George Hay, 1st Earl of Kinnoull
George Hay, 1st Earl of Kinnoull,(1570 – 16 December 1634) was a Scottish nobleman and political official.
The Earl of Kinnoull
|Lord Chancellor of Scotland|
16 May 1622 – 16 December 1634
|Died||16 December 1634 (aged 64)|
Around 1588, Hay entered Scottish College at Douai, where he studied under his uncle Edmund Hay until 1596. He was initially introduced to court by his cousin the Earl of Carlisle. Hay served as a Gentleman of the Bedchamber from 1596. On 18 February 1598, he was granted the Carthusian priory of Perth and a seat in Parliament, but, finding the rents too low to live on, he returned the peerage.
On 15 November 1600, he was given land for his services to the King on the occasion of the Gowrie conspiracy. He was knighted sometime before 18 October 1607, when he first appeared in the records as Sir George Hay. He was appointed Lord Clerk Register and a member of the Privy Council on 26 March 1616. He was instrumental in the passage of the Five Articles of Perth in 1618.
In 1619 the Privy Council of Scotland wrote to King James to defend Hay's interest in glass and iron manufacture in Scotland, arguing that Scottish glass should be sold in England without custom duties.
On 7 May 1625, he was at the funeral of James VI and I in London, and was sworn in as a member of the Scottish Privy Council of Charles I. He was created Viscount of Dupplin and Lord Hay of Kinfauns on 4 May 1627.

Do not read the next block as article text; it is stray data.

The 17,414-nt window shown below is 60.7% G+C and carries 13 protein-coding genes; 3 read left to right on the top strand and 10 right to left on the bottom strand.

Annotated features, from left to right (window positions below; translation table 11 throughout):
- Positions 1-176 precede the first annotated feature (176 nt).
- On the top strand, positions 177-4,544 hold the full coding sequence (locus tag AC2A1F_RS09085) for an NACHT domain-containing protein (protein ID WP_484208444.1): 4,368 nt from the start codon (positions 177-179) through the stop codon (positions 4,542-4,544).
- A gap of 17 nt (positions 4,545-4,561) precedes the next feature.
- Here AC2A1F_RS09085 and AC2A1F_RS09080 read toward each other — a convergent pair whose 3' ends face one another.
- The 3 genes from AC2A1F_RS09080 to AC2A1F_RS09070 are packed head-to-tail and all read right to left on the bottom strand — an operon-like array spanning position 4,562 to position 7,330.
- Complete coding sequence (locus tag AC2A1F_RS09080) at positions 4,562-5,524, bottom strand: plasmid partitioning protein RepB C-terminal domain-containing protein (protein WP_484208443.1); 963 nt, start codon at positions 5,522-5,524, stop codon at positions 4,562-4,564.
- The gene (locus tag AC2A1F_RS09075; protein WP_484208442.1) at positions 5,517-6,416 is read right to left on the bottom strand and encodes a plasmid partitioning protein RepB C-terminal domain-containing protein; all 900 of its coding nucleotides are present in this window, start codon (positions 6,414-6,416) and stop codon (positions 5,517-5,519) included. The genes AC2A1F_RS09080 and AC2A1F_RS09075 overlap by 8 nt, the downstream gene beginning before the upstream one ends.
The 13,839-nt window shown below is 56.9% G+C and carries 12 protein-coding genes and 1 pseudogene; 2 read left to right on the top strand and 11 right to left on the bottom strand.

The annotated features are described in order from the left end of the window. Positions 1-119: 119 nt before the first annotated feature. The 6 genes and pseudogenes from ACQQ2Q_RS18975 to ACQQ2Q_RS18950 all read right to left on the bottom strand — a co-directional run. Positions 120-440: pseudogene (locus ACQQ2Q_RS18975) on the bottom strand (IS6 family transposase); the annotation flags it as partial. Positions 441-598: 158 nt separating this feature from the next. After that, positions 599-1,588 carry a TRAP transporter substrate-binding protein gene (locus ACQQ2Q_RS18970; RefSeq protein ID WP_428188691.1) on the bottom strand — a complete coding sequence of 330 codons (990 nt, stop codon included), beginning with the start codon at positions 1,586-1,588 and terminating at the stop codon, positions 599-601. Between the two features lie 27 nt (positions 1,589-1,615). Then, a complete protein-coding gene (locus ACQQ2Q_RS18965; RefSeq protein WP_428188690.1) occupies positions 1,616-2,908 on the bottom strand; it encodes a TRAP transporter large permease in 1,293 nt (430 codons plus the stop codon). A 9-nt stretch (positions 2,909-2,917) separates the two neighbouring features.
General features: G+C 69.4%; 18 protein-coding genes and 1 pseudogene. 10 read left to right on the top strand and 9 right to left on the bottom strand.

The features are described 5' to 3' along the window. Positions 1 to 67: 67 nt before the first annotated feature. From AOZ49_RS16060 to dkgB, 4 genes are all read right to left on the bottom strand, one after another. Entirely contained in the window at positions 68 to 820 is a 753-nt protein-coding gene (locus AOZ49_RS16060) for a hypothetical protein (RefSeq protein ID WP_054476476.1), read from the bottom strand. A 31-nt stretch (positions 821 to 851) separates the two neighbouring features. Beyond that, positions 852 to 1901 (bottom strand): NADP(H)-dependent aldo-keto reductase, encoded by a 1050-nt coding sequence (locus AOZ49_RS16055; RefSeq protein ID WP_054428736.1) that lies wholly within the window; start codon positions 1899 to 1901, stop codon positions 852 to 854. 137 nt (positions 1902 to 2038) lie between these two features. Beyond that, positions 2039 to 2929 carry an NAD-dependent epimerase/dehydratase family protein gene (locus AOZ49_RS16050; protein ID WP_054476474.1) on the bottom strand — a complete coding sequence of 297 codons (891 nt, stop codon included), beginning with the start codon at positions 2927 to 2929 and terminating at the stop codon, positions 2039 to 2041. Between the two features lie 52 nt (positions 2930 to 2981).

In September 1629 he was a collector of tax in Scotland. He discovered that Marie Stewart, "My Lady Marre", had obtained a chest containing important documents concerning taxes which had been kept by the late Archibald Primrose, clerk of taxations. She made some difficulties about handing over the documents, and was away from Edinburgh in the north of Scotland.
He resisted the king's regulations for lords of session (1626), and upheld precedency over archbishop of St Andrews.
In 1626, he began to suffer from old age. It was noted that he was absent from the Council in July 1626 as he was suffering from "the pain of the gute" very severely. Two years later his "known infirmitie and seekenesse" was noted.
- E. B. Pryde, D. E. Greenway (1996). Handbook of British Chronology. Cambridge University Press. p. 511. ISBN 9780521563505. Retrieved 2 April 2015.
- James Balfour Paul (1908). The Scots Peerage. D. Douglas. pp. 220–223.
- Buist, G. (1838). The Steamboat Companion Betwixt Perth and Dundee. Dundee: Fraser and Crawford. p. ii.
- Melros Papers, vol. 1 (Edinburgh, 1837), pp. 337-8, 342-3.
- HMC Mar & Kellie (London, 1904), p. 171.
- A Genealogical and Heraldic Dictionary of the Peerage and Baronetage of the British Empire. 42. Henry Colburn. 1880. p. 708.
- Stephen, Leslie; Lee, Sidney, eds. (1891). . Dictionary of National Biography. 25. London: Smith, Elder & Co.
The Earl of Dunfermline
| Lord Chancellor of Scotland
|Peerage of Scotland|
|New creation|| Earl of Kinnoull
| Viscount Dupplin|